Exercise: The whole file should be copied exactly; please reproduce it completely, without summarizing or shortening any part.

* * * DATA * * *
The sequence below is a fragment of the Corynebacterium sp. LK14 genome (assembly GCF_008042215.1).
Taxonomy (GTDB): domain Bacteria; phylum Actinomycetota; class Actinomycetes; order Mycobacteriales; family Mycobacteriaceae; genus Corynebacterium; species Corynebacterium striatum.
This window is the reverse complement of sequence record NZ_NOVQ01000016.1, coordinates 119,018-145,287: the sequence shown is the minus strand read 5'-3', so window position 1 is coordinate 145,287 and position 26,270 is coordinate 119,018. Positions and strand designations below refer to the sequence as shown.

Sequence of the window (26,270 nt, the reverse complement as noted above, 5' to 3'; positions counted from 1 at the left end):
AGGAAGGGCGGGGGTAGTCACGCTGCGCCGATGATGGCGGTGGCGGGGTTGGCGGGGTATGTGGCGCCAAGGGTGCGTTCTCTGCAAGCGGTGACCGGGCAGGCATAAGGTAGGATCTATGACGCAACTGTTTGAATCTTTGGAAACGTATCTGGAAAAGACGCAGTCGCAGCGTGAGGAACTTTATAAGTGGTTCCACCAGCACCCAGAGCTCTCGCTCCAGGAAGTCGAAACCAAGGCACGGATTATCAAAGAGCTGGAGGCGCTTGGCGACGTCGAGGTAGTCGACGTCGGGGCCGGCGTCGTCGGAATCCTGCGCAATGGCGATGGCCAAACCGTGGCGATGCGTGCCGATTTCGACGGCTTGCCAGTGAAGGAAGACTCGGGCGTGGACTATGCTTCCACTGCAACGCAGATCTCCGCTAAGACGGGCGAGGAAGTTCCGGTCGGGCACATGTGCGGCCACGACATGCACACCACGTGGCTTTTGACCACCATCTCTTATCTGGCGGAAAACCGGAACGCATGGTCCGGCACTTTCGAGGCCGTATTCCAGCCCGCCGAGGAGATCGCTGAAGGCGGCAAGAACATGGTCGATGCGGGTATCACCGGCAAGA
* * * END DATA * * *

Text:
The sequence below is a fragment of the Corynebacterium sp. LK14 genome (assembly GCF_008042215.1).
Taxonomy (GTDB): domain Bacteria; phylum Actinomycetota; class Actinomycetes; order Mycobacteriales; family Mycobacteriaceae; genus Corynebacterium; species Corynebacterium striatum.
This window is the reverse complement of sequence record NZ_NOVQ01000016.1, coordinates 119,018-145,287: the sequence shown is the minus strand read 5'-3', so window position 1 is coordinate 145,287 and position 26,270 is coordinate 119,018. Positions and strand designations below refer to the sequence as shown.

Sequence of the window (26,270 nt, the reverse complement as noted above, 5' to 3'; positions counted from 1 at the left end):
AGGAAGGGCGGGGGTAGTCACGCTGCGCCGATGATGGCGGTGGCGGGGTTGGCGGGGTATGTGGCGCCAAGGGTGCGTTCTCTGCAAGCGGTGACCGGGCAGGCATAAGGTAGGATCTATGACGCAACTGTTTGAATCTTTGGAAACGTATCTGGAAAAGACGCAGTCGCAGCGTGAGGAACTTTATAAGTGGTTCCACCAGCACCCAGAGCTCTCGCTCCAGGAAGTCGAAACCAAGGCACGGATTATCAAAGAGCTGGAGGCGCTTGGCGACGTCGAGGTAGTCGACGTCGGGGCCGGCGTCGTCGGAATCCTGCGCAATGGCGATGGCCAAACCGTGGCGATGCGTGCCGATTTCGACGGCTTGCCAGTGAAGGAAGACTCGGGCGTGGACTATGCTTCCACTGCAACGCAGATCTCCGCTAAGACGGGCGAGGAAGTTCCGGTCGGGCACATGTGCGGCCACGACATGCACACCACGTGGCTTTTGACCACCATCTCTTATCTGGCGGAAAACCGGAACGCATGGTCCGGCACTTTCGAGGCCGTATTCCAGCCCGCCGAGGAGATCGCTGAAGGCGGCAAGAACATGGTCGATGCGGGTATCACCGGCAAGA